The lies of nuclear food, alcohol, water and the IAEA cover up!
Official Journal of the European Union February 2011
Radioactive contamination of foodstuffs ***I
European Parliament legislative resolution of 15 February 2011 on the proposal for a Council
regulation (Euratom) laying down maximum permitted levels of radioactive contamination of
foodstuffs and of feedingstuffs following a nuclear accident or any other case of radiological
emergency (recast) (COM(2010)0184 – C7-0137/2010 – 2010/0098(COD))
This report came out a month before the japan earthquake nuclear disaster. It made requirements of European countries to monitor and manage levels of contamination. Since Fukushima the European governments have covered up the large contamination incident in Hungary that has doomed many young people from around the Bucharest medical isotope institute, and others further downwind too. The IAEA was instrumental to this play down and cover up as were the main stream media. And the fallout from fukushima in Europe, though minor was not a minor health hazard as we were told to believe by the paid for university specialists. Also, the releases from hungary brought drinking water Pb210 lead contamination to above safety drinking standards in the uk according to a cached copy of a removed link to a USA military base in the UK (Milford Haven) no measurement for iodine isotopes of any sort, but the warning level was changed and a second reading was done a month later that mathched the new limit, just!
Here are some links you might not have seen that outline these hidden nuclear horrors.
Radiation risks from Fukushima ‘no longer negligible’
Published 11 April 2011, updated 12 April 2011
The risks associated with iodine-131 contamination in Europe are no longer “negligible,” according to CRIIRAD, a French research body on radioactivity. The NGO is advising pregnant women and infants against “risky behaviour,” such as consuming fresh milk or vegetables with large leaves.
CRIIRAD says its information note is not limited to the situation in France and is applicable to other European countries, as the level of air contamination is currently the same in Belgium, Germany, Italy and Switzerland, for instance.
Data for the west coast of the United States, which received the Fukushima radioactive fallout 6-10 days before France, reveals that levels of radioactive iodine-131 concentration are 8-10 times higher there, the institute says.
UK censored? Drinking water standards cover up!
No plans to end radiation testing (2006)
26 April 2006
“At the moment it looks as if the restrictions will be in place for some years to come and there will be monitoring for the foreseeable future,” he said.
“This is not a problem for the industry as a whole and poses no problems for exporting lamb either – although I accept it can be a problem for the individual farmers concerned.”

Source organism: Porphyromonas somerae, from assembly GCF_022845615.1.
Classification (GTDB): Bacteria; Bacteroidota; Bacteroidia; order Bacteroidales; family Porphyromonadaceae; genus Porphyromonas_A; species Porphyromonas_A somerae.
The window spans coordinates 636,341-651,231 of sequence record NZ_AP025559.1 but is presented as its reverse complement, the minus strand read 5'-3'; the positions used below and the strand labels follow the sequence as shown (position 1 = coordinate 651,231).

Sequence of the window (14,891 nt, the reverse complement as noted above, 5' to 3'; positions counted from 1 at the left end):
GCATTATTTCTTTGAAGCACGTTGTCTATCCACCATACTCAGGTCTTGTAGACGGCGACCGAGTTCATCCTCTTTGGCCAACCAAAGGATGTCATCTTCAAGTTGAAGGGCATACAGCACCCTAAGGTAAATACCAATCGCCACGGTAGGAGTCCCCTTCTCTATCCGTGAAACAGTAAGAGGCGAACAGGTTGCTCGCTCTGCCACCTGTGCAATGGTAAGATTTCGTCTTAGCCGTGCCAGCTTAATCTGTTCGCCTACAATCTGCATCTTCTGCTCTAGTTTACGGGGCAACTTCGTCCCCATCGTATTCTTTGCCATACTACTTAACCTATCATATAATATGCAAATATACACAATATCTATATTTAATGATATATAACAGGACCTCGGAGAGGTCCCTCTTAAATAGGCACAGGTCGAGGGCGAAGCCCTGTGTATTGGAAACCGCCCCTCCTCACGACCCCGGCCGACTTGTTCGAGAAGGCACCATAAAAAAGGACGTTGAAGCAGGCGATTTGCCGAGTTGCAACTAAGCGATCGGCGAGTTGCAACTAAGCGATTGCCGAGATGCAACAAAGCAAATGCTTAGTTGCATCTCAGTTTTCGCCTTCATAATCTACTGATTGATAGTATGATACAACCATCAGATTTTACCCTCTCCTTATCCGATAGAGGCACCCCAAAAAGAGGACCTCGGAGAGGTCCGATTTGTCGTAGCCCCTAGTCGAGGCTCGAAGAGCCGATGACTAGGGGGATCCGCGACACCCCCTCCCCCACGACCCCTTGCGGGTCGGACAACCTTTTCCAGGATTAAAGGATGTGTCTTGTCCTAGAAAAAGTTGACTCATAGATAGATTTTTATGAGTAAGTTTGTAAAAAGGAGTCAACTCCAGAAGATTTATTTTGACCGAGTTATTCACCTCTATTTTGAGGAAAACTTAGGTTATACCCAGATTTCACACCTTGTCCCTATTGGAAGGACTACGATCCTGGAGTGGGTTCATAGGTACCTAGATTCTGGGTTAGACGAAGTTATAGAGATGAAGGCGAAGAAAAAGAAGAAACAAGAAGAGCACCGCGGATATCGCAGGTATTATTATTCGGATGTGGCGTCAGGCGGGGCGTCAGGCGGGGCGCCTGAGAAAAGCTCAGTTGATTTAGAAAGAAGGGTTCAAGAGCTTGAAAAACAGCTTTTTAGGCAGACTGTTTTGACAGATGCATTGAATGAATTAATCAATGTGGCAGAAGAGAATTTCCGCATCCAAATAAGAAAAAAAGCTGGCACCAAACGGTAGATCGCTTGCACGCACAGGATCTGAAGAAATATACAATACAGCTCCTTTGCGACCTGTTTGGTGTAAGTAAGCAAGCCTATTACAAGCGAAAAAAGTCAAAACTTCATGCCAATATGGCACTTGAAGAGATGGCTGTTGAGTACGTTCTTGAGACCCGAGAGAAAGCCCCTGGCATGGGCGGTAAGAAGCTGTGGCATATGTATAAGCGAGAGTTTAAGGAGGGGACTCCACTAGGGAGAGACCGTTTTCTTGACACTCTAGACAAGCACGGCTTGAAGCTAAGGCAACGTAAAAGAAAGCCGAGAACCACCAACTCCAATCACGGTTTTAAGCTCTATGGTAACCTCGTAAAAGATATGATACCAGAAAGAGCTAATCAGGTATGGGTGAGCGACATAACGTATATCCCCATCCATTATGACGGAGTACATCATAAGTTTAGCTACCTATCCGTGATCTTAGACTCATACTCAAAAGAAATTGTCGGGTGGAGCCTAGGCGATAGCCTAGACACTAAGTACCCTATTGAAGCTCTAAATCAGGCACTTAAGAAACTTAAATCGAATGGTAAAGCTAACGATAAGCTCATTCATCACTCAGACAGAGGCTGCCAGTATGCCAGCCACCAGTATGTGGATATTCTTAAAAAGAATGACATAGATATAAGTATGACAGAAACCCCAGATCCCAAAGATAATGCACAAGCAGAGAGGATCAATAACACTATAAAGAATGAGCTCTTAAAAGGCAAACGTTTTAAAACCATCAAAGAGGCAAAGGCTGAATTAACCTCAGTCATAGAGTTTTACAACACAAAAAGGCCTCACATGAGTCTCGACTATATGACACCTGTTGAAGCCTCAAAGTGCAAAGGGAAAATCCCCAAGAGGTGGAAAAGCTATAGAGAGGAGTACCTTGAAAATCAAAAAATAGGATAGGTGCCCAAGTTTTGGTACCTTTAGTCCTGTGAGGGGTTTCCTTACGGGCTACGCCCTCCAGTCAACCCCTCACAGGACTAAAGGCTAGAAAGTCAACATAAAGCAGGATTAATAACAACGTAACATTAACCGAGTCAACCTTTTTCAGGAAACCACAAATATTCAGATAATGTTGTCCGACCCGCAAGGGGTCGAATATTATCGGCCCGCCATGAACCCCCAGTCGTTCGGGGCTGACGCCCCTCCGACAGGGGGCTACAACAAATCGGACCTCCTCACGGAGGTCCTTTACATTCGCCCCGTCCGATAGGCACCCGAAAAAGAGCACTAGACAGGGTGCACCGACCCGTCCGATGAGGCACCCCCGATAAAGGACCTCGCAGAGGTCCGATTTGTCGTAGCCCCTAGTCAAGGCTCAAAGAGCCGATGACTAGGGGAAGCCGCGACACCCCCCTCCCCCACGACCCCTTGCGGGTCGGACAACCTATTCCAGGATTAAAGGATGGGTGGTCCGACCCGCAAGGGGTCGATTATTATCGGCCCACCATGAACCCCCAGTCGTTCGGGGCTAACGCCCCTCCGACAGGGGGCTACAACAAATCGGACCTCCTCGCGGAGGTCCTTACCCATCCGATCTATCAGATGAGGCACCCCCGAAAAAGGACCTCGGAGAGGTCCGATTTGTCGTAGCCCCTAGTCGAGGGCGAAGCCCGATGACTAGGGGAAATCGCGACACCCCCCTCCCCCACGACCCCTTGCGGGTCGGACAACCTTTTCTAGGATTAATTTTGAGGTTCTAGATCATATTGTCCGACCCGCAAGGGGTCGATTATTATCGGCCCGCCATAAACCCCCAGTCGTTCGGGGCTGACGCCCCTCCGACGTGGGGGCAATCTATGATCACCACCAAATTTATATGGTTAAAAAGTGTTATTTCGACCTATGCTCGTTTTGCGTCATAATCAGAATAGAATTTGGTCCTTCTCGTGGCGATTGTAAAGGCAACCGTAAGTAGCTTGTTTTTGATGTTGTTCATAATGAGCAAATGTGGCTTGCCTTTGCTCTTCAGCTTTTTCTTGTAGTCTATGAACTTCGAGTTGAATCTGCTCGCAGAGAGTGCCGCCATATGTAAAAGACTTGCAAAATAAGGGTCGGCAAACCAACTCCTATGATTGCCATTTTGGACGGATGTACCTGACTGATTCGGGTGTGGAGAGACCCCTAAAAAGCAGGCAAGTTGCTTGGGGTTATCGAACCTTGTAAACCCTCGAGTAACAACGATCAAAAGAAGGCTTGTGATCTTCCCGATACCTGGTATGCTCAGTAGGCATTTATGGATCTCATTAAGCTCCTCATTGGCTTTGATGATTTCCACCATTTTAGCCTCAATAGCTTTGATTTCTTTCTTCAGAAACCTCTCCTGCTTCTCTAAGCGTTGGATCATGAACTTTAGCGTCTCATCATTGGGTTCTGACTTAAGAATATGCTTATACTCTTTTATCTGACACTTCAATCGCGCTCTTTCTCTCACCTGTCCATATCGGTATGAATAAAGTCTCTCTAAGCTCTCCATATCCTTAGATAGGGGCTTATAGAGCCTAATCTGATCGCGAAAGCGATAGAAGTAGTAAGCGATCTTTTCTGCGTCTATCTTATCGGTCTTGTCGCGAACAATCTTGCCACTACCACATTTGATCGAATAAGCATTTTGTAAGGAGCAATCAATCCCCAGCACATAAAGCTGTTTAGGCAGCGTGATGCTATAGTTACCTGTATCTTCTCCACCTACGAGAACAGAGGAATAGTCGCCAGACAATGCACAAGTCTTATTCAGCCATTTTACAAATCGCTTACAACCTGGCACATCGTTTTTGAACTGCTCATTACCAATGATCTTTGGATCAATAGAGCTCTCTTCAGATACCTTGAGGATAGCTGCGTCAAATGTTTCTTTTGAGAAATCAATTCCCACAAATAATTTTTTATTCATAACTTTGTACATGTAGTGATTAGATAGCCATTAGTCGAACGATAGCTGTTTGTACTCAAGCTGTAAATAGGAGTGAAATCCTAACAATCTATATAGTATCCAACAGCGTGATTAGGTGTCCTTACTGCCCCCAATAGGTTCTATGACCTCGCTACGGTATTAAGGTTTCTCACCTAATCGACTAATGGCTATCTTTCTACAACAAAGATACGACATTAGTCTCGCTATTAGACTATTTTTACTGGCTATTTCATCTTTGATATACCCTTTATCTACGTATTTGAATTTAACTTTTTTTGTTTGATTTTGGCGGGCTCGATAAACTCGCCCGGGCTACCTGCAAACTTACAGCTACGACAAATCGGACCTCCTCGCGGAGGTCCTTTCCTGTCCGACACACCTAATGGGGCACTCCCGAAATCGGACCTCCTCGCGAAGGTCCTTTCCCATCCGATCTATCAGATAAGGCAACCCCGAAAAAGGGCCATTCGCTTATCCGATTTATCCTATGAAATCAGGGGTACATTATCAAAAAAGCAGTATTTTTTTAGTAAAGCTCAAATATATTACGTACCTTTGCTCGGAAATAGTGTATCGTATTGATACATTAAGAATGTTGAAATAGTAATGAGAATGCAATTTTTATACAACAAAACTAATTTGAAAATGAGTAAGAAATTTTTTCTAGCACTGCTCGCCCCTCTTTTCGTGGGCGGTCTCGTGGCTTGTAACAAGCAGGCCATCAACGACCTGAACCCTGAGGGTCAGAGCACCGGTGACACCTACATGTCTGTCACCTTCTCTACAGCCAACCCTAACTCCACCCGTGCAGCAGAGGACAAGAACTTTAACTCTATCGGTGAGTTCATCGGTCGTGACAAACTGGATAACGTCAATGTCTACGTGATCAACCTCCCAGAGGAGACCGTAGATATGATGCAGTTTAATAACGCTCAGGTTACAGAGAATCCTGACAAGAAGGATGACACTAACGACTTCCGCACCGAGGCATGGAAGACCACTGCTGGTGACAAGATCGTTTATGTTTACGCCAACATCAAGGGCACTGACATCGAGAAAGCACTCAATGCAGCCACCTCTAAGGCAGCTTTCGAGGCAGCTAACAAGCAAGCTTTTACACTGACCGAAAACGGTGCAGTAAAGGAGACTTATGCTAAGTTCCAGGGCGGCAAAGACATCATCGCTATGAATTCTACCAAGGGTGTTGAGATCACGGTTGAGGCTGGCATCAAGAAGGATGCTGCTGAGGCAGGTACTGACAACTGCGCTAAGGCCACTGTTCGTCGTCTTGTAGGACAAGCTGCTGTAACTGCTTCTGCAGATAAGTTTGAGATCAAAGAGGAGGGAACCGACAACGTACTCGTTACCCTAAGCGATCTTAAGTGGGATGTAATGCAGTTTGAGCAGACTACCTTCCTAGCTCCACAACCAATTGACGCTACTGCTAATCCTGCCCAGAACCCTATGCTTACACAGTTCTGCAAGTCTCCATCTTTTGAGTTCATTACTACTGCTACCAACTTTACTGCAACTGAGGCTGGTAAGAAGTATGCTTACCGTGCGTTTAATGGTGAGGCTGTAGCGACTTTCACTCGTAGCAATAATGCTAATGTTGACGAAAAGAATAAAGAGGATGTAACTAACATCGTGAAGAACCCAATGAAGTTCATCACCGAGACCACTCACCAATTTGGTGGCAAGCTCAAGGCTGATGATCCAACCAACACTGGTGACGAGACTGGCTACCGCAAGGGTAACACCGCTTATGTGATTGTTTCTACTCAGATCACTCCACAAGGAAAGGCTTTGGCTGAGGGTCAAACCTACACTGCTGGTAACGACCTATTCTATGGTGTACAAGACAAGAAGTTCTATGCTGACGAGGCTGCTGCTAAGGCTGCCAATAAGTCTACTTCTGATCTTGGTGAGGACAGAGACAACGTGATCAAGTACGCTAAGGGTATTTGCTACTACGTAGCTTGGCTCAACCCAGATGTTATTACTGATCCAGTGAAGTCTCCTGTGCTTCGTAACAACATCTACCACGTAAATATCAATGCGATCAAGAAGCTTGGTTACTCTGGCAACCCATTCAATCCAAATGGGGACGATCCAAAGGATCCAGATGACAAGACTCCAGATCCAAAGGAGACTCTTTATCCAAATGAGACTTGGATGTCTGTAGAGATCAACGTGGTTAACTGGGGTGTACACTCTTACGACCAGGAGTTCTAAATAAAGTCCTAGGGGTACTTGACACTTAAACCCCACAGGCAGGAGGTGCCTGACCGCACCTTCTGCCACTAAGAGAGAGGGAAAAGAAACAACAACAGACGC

Testing the sheep has now become routine for most the farmers.
“It does involved a lot of paperwork,” says Glyn Roberts.
“But, I feel it does mean that Welsh lamb is the safest in the world because of all the monitoring.
“The testing also provides work for people and that’s important for the sustainability of rural areas.
Remembering 25 years of Chernobyl restrictions on North Wales farms
by Andrew Forgrave, DPW WestApr 14 2011
Mr Roberts, an FUW vice-president, said: “If de-restriction is to happen, it important it’s done for scientific reasons and not to save money.
“If the testing process is stopped prematurely, we could be risking the PGI status of our lamb which is so important for the export market.”
North Wales sheep farmers have been watching the unfolding Fukushima nuclear disaster in Japan with alarm.
Although food producers in parts of Japan were this week given the go-ahead to start selling again, the incident has re-inforced opposition to nuclear power among several Welsh farmers.
Emlyn Roberts said: “What scares me is that this country is still prepared to dabble in nuclear energy.
From the Food Standards Agency uk website
• Majority of sheep far below 1000 Bq/kg
• Level of risk with controls removed is
less than that tolerated by 1000 Bq/kg
• Controls are not providing a meaningful
reduction in dose → Removing controls
will not increase consumer risk
• Controls removed on 1 June 2012
I have taken the liberty of quickly editing the European report PDF for specific information. The link to the full Report is below.
Position of the Eueopean Parliament adopted at first reading on 15 February 2011 with a view to the adoption of Regulation (EU) No …/2011 of the European Parliament and of the Council laying down maximum permitted levels of radioactive contamination of foodstuffs and of feedingstuffs following a nuclear accident or any other case of radiological emergency (recast)
THE EUROPEAN PARLIAMENT AND THE COUNCIL OF THE EUROPEAN UNION,